It is not an exam at 4/3.
Lots of girls will be assessed at more than one of the local schools.
You could think about Rydes Hill too? Although that is the wrong side of Guildford for you. However I would look at the state options too. I have known boys go from Burpham to RGS, and even from George Abbot (secondary) to Charterhouse. And George Abbot sends about 13 to Oxbridge every year, plus lots of Medics.
There are quite a few nurseries around other than those already mentioned, and some great CM's who provide home based day care (some running effectively mini-nurseries).

JoMcT Fri 06-Jun-14 19:08:20

Thanks so much for the feedback - it makes the move seem slightly less daunting...

Rollorollo/Auroborea - can l ask what you did in terms of gentle prep? Dd doesn't listen to me at all, although she is a little better at nursery so other than reading books together l'm not hopeful l will be able to do much.

Will also look into the other schools and try and take the view, that it will work out for the best!

Thanks again.

dietcokefan Sat 07-Jun-14 09:21:18

4+ assessments in N London include things like holding a pen, colouring neatly, being able to do things like "look at the picture of this dog and make the other picture the same" (e.g. one dog has two eyes and ears the other only has one so the child has to add the second), playing games with other children, sequencing (finishing a pattern square/circle/square/circle or more complicated ones), counting, using scissors, co-operating with other children in games, jigsaw puzzles, spot the difference, walking along a line. Also hopping, skipping - boys schools tend to do more of the physical stuff.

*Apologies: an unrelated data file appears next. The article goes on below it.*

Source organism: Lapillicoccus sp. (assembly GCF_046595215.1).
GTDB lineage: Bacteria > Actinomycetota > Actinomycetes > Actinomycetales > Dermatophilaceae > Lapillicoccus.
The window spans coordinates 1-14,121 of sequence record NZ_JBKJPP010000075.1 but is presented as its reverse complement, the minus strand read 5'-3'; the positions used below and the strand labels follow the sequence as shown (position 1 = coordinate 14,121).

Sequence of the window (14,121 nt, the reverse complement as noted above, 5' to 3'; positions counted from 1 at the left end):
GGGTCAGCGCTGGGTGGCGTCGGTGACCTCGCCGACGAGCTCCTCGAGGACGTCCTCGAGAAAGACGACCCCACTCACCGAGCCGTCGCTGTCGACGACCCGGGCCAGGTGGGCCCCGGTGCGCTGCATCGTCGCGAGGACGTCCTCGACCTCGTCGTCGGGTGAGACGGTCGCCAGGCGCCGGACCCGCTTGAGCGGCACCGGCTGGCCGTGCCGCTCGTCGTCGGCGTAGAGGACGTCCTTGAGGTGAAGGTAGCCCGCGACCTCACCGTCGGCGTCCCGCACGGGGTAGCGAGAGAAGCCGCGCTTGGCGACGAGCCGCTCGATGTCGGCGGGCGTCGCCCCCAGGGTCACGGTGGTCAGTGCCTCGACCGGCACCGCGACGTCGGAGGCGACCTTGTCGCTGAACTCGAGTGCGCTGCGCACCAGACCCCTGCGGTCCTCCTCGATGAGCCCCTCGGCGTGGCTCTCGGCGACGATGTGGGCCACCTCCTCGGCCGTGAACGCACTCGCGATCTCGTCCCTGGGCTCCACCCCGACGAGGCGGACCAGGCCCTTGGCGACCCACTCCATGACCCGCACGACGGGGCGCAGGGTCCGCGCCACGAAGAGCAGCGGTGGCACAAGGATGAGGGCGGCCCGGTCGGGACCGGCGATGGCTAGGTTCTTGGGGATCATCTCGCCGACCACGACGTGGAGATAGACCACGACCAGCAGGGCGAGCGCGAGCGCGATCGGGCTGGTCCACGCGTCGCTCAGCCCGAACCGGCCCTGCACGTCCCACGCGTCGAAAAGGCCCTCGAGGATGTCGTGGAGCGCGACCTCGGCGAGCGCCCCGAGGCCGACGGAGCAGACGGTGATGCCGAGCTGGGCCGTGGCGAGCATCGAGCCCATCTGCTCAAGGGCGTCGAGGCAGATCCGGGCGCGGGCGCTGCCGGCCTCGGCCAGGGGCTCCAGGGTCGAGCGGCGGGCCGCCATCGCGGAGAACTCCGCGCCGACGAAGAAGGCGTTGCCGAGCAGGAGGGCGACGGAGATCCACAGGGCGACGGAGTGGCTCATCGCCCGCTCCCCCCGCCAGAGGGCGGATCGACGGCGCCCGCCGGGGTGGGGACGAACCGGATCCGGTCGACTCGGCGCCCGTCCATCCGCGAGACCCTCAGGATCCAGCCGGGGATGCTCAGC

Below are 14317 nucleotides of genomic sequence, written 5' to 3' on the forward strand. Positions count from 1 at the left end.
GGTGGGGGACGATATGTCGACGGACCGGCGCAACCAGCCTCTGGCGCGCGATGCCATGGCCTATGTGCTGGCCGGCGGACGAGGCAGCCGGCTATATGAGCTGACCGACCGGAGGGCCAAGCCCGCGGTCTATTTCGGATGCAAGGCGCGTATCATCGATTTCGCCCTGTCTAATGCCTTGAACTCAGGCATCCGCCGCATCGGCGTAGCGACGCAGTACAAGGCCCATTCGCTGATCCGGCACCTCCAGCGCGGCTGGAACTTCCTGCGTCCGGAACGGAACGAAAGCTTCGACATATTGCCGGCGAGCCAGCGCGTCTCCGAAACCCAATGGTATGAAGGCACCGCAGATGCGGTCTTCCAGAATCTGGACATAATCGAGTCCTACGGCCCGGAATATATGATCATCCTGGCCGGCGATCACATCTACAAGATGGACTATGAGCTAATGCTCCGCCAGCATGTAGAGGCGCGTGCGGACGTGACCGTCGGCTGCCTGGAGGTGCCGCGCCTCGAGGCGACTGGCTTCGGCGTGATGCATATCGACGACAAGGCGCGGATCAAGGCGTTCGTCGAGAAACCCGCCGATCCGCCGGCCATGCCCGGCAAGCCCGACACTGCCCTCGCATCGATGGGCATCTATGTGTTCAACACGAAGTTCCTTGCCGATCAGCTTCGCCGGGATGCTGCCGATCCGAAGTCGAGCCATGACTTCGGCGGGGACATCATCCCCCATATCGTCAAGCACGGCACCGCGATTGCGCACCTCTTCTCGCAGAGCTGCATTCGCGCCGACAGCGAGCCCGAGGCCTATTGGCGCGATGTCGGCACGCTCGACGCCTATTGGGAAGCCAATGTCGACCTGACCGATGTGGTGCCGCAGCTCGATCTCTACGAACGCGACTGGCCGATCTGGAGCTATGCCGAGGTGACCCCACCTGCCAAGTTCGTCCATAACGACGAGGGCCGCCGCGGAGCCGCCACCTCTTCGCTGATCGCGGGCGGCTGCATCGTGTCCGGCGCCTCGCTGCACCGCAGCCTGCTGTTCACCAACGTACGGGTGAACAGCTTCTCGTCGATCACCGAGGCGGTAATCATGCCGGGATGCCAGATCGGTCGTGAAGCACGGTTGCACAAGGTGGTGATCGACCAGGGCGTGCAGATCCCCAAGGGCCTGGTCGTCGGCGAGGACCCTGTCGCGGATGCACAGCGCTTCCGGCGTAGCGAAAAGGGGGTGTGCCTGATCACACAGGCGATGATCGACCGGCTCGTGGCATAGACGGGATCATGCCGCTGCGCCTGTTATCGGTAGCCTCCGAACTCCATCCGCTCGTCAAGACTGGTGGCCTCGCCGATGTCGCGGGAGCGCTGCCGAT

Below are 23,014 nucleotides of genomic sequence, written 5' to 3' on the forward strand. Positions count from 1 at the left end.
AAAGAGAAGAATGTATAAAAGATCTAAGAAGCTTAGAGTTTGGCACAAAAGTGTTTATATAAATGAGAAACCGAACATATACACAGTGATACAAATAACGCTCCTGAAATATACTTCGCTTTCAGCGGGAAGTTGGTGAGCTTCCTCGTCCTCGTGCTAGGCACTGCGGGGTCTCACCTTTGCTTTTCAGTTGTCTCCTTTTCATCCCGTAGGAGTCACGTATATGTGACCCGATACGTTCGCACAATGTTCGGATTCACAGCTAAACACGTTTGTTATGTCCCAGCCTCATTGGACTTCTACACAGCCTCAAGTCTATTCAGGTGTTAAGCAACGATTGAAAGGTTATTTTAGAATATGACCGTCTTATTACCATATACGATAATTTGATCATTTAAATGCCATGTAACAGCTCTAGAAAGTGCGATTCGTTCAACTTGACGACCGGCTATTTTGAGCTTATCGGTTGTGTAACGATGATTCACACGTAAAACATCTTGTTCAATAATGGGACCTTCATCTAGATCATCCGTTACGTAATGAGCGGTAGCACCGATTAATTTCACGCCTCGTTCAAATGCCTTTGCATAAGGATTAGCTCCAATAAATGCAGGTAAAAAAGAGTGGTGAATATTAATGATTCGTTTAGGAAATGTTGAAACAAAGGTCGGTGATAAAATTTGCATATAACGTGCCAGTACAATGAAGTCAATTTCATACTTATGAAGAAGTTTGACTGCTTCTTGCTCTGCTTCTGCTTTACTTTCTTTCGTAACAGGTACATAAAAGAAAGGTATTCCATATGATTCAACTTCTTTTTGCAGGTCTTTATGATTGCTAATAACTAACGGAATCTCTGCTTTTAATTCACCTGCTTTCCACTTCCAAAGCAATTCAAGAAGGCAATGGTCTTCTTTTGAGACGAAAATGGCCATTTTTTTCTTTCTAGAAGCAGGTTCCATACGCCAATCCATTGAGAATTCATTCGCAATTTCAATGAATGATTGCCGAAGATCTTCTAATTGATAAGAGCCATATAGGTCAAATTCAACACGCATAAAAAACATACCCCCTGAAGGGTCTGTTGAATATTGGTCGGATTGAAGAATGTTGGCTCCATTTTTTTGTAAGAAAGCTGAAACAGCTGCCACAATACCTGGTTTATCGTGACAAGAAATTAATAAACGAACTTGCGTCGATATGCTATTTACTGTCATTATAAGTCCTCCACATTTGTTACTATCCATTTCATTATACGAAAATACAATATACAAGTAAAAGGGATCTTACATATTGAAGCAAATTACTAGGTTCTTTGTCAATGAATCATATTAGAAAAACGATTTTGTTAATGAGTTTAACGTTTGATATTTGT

dietcokefan Sat 07-Jun-14 14:22:40

Also drawing a picture

RolloRollo Sat 07-Jun-14 18:32:13

DD did the assessment 18 years ago (she is now at university) and so I doubt my advise is useful in terms of specifics!
dietcokefan's advice sounds good. My DD quite liked doing things like drawing and writing and puzzles and so prep felt quite low key. What I meant by 'gentle' was don't force it upon her, make it a game and relaxed - do it when she is in the right mood!
We were more worried about the talking side of things but the school seemed to recognise some girls are quieter and less confident than others and they want a mixture of personalities.

Auroborea Sat 07-Jun-14 22:07:29

We were lucky in so far as DD picked up a lot of stuff naturally from older DB, so we didn't really do extra preparation. I would say work on social confidence, make sure she recognises basic phonics and numbers, can do basic counting of objects, add one and take one away, recognise and write her name, that sort of things. Also fine motor skills - lots of play dough, drawing, cutting with scissors, sticking, arts and crafts of various kinds. Also reasoning games like mazes, spot the difference, odd one out, sequencing, jigsaws... So mostly the stuff that happens anyway and similar list to that of dietcokefan. DD could read but I don't think they test that - mind you I couldn't really get much out of DD about the first assessment.

RolloRollo Sun 08-Jun-14 10:49:45

...but also note reading is not necessary!! (don't want OP to frantically start trying to teach reading)

Auroborea Sun 08-Jun-14 13:36:38

No, I don't think it is - that's what I was trying to say.

RolloRollo Sun 08-Jun-14 15:33:13

Sorry didn't mean to seem rude!! Just wanted to be clear for OP smile smile

Auroborea Sun 08-Jun-14 23:15:35

That's all right, I didn't at all think you were, RolloRollo! I typed the other message whilst very tired, and it wasn't that clear. smile

dietcokefan Mon 09-Jun-14 00:17:33

Also, fidgeting is deeply frowned upon (talking about N London again) and was, I think, largely the reason for my daughter's lack of success at the 4+ !!